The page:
Photo courtesy of ©iStockphoto.com/YsaL
In the last few weeks I’ve heard two very contrasting interpretations of forecast birth rates. Both are largely based on the same facts, however with somewhat contrasting perspectives.
- The first interpretation, concerns itself with declining birth rates in the major, ‘developed’ economies, asking the question, if populations aren’t growing sufficiently (and in some cases, like Germany, aren’t even replacing themselves), how will future economic growth expectations be met?
- The second interpretation concerns itself with massive recent (ie, over the last 100 years) global population growth, and the potential consequences for earth’s finite resources (water, food, fuel, metals, etc.).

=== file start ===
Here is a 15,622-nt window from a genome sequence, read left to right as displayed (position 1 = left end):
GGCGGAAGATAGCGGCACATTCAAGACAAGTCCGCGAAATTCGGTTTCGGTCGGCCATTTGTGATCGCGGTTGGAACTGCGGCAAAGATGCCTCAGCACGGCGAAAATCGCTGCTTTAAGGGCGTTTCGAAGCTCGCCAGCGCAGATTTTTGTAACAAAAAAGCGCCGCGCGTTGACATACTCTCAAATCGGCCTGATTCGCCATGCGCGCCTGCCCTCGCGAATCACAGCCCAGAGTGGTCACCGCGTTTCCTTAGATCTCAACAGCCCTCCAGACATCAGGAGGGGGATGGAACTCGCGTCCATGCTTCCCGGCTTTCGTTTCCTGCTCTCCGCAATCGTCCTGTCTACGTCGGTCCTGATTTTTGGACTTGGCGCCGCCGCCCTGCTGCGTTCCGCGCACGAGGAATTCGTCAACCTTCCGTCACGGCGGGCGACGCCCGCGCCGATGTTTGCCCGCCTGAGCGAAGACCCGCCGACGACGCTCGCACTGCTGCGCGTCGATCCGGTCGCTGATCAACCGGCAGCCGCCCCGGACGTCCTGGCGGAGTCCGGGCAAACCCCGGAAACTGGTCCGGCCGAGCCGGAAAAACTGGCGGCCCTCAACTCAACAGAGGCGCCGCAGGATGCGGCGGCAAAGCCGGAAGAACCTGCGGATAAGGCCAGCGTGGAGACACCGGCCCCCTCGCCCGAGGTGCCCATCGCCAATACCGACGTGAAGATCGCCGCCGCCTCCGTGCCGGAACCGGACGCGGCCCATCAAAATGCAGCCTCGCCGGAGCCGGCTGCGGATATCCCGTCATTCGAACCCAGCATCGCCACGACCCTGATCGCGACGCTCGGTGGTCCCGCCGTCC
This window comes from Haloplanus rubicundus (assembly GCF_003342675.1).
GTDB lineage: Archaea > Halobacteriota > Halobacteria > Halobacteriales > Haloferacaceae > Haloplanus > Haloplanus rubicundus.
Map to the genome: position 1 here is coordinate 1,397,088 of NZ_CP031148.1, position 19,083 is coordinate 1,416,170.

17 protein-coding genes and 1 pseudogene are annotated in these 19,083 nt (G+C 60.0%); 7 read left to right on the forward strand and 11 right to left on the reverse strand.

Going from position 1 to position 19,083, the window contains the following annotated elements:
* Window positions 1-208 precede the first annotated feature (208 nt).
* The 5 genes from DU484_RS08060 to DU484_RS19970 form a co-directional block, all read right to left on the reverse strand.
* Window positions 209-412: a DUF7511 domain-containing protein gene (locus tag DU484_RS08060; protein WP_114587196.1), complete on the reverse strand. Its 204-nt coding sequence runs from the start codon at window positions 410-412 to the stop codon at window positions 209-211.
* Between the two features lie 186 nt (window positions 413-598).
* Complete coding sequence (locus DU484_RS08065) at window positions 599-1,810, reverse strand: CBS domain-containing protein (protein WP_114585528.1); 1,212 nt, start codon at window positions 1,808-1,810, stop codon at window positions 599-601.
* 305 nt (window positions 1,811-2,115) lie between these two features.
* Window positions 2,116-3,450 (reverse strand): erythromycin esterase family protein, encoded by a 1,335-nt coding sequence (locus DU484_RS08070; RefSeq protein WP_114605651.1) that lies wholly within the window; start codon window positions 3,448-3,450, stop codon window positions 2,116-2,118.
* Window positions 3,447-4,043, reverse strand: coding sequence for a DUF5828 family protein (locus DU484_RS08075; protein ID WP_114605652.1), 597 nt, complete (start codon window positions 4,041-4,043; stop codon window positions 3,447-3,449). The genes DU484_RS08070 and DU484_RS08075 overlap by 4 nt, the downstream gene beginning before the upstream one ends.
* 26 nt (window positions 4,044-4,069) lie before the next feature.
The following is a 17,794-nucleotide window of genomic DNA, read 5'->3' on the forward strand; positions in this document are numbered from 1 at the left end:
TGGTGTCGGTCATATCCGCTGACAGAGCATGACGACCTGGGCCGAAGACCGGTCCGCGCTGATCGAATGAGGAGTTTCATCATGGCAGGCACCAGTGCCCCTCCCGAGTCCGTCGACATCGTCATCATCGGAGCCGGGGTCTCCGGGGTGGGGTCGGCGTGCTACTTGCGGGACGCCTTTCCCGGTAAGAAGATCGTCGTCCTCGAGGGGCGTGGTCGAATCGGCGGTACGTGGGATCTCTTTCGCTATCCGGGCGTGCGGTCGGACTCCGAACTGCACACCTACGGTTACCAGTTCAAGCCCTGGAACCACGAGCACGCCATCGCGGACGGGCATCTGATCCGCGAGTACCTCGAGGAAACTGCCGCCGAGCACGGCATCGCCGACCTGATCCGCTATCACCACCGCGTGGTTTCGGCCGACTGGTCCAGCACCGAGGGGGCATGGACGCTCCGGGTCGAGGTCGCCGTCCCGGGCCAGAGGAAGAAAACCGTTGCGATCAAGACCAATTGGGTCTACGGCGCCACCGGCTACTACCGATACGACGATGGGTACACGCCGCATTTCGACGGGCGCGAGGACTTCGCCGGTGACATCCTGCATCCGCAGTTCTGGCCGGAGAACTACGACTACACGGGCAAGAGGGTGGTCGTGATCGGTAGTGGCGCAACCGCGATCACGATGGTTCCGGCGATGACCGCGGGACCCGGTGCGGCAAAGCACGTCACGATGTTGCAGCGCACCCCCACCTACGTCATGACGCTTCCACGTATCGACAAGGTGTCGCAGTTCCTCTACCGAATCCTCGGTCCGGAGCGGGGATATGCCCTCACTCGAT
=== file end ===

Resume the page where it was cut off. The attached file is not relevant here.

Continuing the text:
I’ve read around these concepts on the internet and set out, in the remainder of this blog post, some thoughts on what I’ve found, including the demographic-economic paradox, the demographic transition, sub-replacement fertility rates, and suggestions of the ‘tabu’ of discussing population growth.
ps. The title of this post is made in hommage to The Curiosity Chronicles, a Tumblr blog by Paul Bennett, Managing Partner and Chief Creative Officer of IDEO. I encourage you to take a look at his posts, if you’ve not seen them yet.
Filed under: Global economic environment | Tagged: Al Gore, Birth rate, Demographics, Population, Population growth, replacement fertility, Sir David Attenborough, Sub-replacement fertility, sustainable economics, U.S. Census Bureau, United Nations, United States Census Bureau, World population | 3 Comments »